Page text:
08 Jun Textile Room Design – Guidelines for Schools & Colleges
Any textile room design should accommodate a range of activities, these could include designing, printing and the construction of garments.
Large sinks are necessary for any dyeing and printing of fabric. These would usually be accommodated away from the sewing or design areas and have a splashback.
Storage of equipment is required and it is best to keep sewing machines and weaving equipment in a storeroom, which can double up as a changing room and therefore plenty of space should be allowed. Fabric rolls and finished garments will need to be stored and there should be space allocated for tailor’s dummies.
Space should also be allowed for cutting out tables and these tables may also be used for theory lessons.
Worktops for Textiles Rooms
Worktops made from particle board or laminate can chip or splinter easily on impact.
We recommend a hard wearing worksurface such as Trespa which will withstand the wear and tear of sewing machines and other equipment being moved around the room and from storerooms.
A robust design of workbench will also help to minimise vibrations and remain stable when a sewing machine is used at high speed.
Worktop Heights for Textiles Rooms
Cutting out tables would usually be specified at 850mm high and it might be tempting to opt for sewing machine benching to be at that height to allow for the same stools to be used for both activities. However we recommend a work top height for sewing machine benching of 720mm, otherwise students can’t reach the sewing machine foot pedals.
If there is no space for extra stools it is preferable to opt for all the benches to be at the same height of 720mm.
“Klick Technology supplied and installed the educational furniture for the refurbishment of the textiles classroom at Braunton Academy. They provided a personal and professional service from conception to completion and I was thoroughly impressed with their attention to detail both in the layout design and the finished product. This was a particular achievement as they were working to some very tight timescales and deliverability was a key issue for the School. Klick’s performance was excellent and I would wholeheartedly recommend them for future school projects.”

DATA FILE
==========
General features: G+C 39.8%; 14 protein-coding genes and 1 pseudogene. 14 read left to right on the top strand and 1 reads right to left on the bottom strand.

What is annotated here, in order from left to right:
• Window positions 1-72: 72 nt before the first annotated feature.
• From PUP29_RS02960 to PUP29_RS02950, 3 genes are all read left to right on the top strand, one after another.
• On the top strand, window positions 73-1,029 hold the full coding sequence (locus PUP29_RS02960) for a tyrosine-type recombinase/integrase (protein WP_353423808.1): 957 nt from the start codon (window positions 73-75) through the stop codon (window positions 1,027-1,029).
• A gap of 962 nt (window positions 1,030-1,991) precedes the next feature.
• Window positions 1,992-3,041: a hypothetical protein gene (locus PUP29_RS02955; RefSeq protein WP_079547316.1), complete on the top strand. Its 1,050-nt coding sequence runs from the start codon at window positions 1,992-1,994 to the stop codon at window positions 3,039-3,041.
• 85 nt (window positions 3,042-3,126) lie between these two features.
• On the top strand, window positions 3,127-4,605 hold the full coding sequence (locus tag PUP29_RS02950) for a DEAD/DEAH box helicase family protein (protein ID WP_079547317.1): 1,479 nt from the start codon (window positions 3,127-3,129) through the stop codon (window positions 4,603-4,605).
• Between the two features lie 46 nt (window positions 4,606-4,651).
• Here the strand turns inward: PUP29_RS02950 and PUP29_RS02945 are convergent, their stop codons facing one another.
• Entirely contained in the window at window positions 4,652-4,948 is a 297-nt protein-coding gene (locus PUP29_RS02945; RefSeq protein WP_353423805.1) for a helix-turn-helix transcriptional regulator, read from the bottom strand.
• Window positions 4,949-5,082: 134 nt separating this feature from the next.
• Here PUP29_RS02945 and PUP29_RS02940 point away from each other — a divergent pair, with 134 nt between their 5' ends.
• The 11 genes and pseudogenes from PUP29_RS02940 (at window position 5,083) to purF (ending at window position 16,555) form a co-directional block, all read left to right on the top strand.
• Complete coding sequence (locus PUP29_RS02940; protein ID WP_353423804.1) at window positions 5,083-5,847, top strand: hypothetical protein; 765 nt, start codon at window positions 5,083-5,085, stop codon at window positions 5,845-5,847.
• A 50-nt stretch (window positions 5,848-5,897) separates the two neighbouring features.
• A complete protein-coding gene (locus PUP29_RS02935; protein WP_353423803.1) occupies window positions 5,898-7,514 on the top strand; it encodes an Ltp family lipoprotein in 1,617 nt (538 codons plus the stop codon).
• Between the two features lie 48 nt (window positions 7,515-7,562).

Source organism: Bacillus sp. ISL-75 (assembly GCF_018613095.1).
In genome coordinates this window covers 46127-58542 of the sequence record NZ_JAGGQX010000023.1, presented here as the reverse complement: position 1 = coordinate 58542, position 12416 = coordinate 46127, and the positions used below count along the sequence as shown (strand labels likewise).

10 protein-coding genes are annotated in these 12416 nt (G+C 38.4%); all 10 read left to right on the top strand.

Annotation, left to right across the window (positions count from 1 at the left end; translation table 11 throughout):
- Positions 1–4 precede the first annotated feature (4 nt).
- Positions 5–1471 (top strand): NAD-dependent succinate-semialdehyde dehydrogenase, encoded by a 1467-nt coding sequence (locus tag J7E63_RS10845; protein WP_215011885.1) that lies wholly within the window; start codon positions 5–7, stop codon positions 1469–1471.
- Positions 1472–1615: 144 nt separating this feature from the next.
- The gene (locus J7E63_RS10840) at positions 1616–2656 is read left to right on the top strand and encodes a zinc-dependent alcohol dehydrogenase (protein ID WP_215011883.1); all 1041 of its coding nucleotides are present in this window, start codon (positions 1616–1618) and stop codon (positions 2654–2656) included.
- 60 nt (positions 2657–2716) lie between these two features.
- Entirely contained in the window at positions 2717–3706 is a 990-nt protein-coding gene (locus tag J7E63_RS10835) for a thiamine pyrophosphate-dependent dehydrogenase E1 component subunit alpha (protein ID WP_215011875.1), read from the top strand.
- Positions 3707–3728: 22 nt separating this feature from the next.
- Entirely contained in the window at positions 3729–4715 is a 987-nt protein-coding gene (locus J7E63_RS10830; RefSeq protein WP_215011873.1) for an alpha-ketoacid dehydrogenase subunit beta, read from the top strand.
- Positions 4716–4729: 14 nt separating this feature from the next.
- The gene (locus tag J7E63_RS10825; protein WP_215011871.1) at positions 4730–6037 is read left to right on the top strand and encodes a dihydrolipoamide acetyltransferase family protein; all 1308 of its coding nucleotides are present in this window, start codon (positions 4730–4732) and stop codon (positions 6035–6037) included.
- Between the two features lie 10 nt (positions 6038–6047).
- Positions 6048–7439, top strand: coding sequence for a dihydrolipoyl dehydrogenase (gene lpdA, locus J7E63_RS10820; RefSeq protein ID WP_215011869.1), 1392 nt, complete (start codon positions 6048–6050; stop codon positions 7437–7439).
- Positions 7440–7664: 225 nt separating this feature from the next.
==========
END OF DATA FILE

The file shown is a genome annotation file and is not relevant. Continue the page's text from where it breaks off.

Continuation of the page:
Kay Treganna – Project Architect, TFQ Architects – Re Braunton Academy
Saw Tooth Benching for Sewing Machines
Saw-tooth benching allows for students to work at an angle giving them greater elbow room which is particularly beneficial in avoiding a clash with left and right-handed users. This style of benching creates an individual work area and makes the most of the available space. Also, fabric can be draped freely over the back of the sewing machine making it easier to work with larger fabric lengths.
Recent Interest in Sewing and Textiles
There has been a renewed interest in sewing perhaps influenced by the success of programmes such as the Great British Sewing Bee which champions the restyling of old fashion items to give them a new lease of life.
John Lewis has reported that its sewing and dyeing products have seen a huge increase in sales as shoppers adopt a “make do and mend” approach.
Sales of craft and repair items for John Lewis are up 61% compared to last year as customers are updating or repairing clothing rather than throwing it away.
Support for Schools in Teaching Textiles
Textiles is part of the Design and Technology department in schools and support is offered by The Design and Technology Association which promotes high-quality design and technology teaching and learning as an essential part of the rounded education of all young people. They link schools and students with the world of business, manufacturing and industry and lobby government and key decision-makers to ensure that the subject’s value is duly recognised and supported.
If you are planning to update your textiles facilities our consultants can offer advice on room layout and design. Please call 0161 9989726 or email us to discuss your plans.
Resources and Further Reading
Building Bulletin 81 – https://science.cleapss.org.uk/resource/building-bulletin-81-design-technology.pdf
The Great British Sewing Bee – https://www.thegreatbritishsewingbee.co.uk/
The Design & Technology Association – https://www.designtechnology.org.uk/